Get Ready for the "Season of Eating"

Lighting a jack-o-lantern on Halloween reminds me of the opening ceremony torch lighting at the Olympic Games – it symbolizes the beginning of a great competition. But, this competition is a nine week showdown between us and food. Yes, we have started the holiday season, that period between Halloween and New Year’s that I like to call “the season of eating.” From left-over treats to a January 1st black-eyed peas breakfast we are confronted at every turn with food, food and food.

Here are five strategies for managing the holidays and your diabetes without missing out on the celebrations:

  1. Avoid temptation – the simple truth is that we will mindlessly eat significantly more when food is in plain sight. So, don’t leave left over Halloween candy or Christmas cookies on the kitchen counter, and avoid the office break room on “pie day.” That doesn’t mean never have a holiday snack – it means we make sure our snacking is a conscious decision.
  2. Eat your meals on the “holiday.” In other words, don’t skip meals in order to save up for the holiday meal. It's best to maintain your normal routine of eating (i.e. breakfast, lunch and possibly a snack if dinner will be late that evening). Maintaining a routine schedule will help maintain your blood glucose levels as well.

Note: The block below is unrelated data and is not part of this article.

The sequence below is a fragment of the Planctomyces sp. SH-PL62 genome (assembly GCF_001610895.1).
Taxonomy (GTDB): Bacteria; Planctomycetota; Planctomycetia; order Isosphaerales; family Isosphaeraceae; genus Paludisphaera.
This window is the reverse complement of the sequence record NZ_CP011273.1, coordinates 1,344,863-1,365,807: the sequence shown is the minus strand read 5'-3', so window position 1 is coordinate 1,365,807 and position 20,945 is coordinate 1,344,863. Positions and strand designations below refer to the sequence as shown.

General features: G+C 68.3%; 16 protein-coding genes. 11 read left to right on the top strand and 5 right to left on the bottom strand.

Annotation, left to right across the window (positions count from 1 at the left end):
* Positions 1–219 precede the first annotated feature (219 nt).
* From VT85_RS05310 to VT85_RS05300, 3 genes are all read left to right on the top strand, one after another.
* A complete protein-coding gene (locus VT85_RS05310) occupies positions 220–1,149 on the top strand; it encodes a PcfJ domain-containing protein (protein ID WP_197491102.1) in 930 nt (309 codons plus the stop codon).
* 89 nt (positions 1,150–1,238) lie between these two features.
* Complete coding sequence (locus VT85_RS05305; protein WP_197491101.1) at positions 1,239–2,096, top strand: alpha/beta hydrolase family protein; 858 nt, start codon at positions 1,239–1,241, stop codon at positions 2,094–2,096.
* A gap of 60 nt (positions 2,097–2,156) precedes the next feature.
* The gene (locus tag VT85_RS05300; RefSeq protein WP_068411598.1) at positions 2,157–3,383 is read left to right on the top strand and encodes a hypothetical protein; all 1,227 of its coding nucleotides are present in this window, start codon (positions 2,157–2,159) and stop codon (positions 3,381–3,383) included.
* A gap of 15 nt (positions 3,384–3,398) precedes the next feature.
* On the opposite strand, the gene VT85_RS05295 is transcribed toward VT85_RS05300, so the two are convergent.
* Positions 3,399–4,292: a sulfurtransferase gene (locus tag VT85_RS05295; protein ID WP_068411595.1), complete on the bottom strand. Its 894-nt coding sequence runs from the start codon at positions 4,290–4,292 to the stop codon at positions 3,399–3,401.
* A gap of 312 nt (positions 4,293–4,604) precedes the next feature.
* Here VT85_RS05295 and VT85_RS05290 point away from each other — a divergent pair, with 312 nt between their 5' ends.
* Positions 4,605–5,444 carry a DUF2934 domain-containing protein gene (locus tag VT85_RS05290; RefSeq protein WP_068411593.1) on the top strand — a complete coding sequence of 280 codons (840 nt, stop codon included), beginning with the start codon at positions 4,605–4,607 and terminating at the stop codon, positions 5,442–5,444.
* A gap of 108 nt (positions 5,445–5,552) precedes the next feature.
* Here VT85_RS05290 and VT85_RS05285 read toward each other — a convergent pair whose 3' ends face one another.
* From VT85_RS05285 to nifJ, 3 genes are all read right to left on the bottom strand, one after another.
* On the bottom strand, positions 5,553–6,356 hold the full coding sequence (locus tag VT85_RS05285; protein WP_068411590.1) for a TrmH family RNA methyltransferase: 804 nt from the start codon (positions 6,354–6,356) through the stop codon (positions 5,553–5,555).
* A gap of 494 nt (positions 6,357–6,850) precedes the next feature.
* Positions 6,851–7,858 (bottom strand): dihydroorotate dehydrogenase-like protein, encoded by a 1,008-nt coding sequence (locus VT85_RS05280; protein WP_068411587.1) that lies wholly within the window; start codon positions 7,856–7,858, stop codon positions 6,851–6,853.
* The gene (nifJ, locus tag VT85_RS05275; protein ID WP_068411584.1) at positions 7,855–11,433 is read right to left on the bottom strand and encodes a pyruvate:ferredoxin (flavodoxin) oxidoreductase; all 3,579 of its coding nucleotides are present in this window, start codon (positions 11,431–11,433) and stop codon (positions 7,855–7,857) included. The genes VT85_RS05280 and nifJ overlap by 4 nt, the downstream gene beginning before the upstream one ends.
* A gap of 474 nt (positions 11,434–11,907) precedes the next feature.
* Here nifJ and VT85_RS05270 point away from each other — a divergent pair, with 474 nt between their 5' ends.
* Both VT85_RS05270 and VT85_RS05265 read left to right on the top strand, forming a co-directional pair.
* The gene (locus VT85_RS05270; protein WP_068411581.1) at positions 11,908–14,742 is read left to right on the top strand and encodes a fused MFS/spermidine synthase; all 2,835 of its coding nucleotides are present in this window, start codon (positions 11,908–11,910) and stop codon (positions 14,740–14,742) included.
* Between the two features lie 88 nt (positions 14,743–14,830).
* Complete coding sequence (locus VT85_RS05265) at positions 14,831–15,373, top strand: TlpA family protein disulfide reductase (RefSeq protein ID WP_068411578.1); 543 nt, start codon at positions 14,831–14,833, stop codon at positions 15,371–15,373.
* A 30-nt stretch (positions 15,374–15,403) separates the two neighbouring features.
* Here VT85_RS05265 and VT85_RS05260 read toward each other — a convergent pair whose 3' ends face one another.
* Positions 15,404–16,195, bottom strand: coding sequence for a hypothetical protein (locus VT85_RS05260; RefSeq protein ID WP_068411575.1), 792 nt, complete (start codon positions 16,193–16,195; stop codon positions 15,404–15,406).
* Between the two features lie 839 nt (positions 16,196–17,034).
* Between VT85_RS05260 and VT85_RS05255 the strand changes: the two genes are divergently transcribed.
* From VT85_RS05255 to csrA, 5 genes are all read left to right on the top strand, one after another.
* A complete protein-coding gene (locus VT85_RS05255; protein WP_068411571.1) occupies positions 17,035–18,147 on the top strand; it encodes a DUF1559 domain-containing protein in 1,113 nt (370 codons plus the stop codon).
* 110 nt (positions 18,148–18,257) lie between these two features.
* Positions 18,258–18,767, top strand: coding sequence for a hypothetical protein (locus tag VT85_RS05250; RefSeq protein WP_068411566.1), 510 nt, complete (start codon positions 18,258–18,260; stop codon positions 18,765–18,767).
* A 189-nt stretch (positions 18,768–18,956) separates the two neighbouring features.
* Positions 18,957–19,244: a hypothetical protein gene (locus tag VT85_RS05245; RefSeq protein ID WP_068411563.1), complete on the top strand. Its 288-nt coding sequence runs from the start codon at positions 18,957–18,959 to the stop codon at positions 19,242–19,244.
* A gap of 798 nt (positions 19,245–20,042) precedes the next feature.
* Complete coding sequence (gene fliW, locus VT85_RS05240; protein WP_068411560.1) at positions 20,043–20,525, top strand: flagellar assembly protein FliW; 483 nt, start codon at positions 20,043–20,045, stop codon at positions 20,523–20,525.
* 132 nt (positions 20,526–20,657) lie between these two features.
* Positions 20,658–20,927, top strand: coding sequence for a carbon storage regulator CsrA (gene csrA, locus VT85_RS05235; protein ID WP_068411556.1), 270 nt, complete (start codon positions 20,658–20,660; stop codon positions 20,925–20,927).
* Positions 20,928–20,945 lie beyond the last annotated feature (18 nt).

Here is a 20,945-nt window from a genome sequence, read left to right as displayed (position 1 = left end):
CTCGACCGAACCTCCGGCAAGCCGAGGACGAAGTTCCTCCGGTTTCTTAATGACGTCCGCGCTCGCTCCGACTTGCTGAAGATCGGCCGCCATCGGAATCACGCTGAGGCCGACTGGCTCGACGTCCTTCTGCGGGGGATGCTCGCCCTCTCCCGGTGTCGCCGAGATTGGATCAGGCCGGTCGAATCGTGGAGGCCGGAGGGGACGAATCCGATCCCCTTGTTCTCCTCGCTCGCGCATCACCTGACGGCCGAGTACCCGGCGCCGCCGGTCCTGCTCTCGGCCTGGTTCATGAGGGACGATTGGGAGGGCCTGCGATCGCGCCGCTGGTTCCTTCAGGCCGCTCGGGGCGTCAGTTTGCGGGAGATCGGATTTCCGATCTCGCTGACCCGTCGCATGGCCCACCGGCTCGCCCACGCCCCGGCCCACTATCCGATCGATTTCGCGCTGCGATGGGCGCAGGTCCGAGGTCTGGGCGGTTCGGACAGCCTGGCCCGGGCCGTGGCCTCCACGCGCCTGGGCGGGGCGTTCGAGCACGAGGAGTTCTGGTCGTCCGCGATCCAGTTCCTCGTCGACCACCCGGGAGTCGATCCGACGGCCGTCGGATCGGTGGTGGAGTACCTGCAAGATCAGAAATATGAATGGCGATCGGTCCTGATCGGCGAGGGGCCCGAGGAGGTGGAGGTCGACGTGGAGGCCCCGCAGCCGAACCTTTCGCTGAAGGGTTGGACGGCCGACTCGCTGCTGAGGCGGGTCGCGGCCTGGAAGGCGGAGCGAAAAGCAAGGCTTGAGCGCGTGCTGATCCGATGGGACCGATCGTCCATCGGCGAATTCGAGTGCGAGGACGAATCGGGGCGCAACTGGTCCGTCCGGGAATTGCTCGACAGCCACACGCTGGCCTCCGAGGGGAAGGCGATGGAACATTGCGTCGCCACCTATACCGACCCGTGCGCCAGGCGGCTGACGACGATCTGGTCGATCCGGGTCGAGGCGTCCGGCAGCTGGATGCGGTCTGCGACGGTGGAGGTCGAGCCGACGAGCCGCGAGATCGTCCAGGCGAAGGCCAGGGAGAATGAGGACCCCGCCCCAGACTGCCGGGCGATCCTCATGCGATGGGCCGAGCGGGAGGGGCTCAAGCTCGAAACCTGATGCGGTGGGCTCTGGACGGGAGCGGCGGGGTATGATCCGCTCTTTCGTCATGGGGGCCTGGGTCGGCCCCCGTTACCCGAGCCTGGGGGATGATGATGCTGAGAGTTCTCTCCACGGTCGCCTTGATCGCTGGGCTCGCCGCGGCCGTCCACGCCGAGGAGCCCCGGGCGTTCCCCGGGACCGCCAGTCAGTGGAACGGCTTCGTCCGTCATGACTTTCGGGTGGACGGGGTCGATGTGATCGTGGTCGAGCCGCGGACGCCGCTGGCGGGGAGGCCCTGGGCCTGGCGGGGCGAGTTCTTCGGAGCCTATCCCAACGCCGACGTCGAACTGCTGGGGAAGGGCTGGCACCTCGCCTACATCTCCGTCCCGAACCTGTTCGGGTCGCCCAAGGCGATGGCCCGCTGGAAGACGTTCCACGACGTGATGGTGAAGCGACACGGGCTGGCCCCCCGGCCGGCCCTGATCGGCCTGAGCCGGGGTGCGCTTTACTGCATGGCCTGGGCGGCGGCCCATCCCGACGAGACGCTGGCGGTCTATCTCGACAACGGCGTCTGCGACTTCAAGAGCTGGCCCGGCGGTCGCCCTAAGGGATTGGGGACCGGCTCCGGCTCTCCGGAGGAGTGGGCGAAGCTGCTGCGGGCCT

3. Holiday party host or guest? In either case, you have the opportunity to be in control of some of your food choices. If you're the host of the party, make sure to offer a variety of food, both traditional higher calorie fixings and lower calorie choices so you and your guests will have a variety of food selections. If you are the guest to a holiday dinner, bring a dish to share that's a healthy choice and guarantees at least one good choice for you to select.
  4. So much food, and so little time. Making your food choice during a holiday dinner can be overwhelming. Make your food choice a two step process: 1) survey the options on the table and 2) eat what you crave. Eat those special holiday foods that show up once a year (like Thanksgiving stuffing), and pass on corn or bread.
  5. Add a new tradition – be active. Start a tradition based on activity, like going on a family walk or playing touch football or tag. If the weather is too cold or you aren’t able to be that active, enlist as the clean-up crew after the meal. Helping to clear the table, wash or dry dishes will help burn some calories.

Don’t let the “season of eating” become the season of regret. You can enjoy all that this wonderful time of year has to offer with a little planning and some small changes, and hit 2016 with a gold medal.

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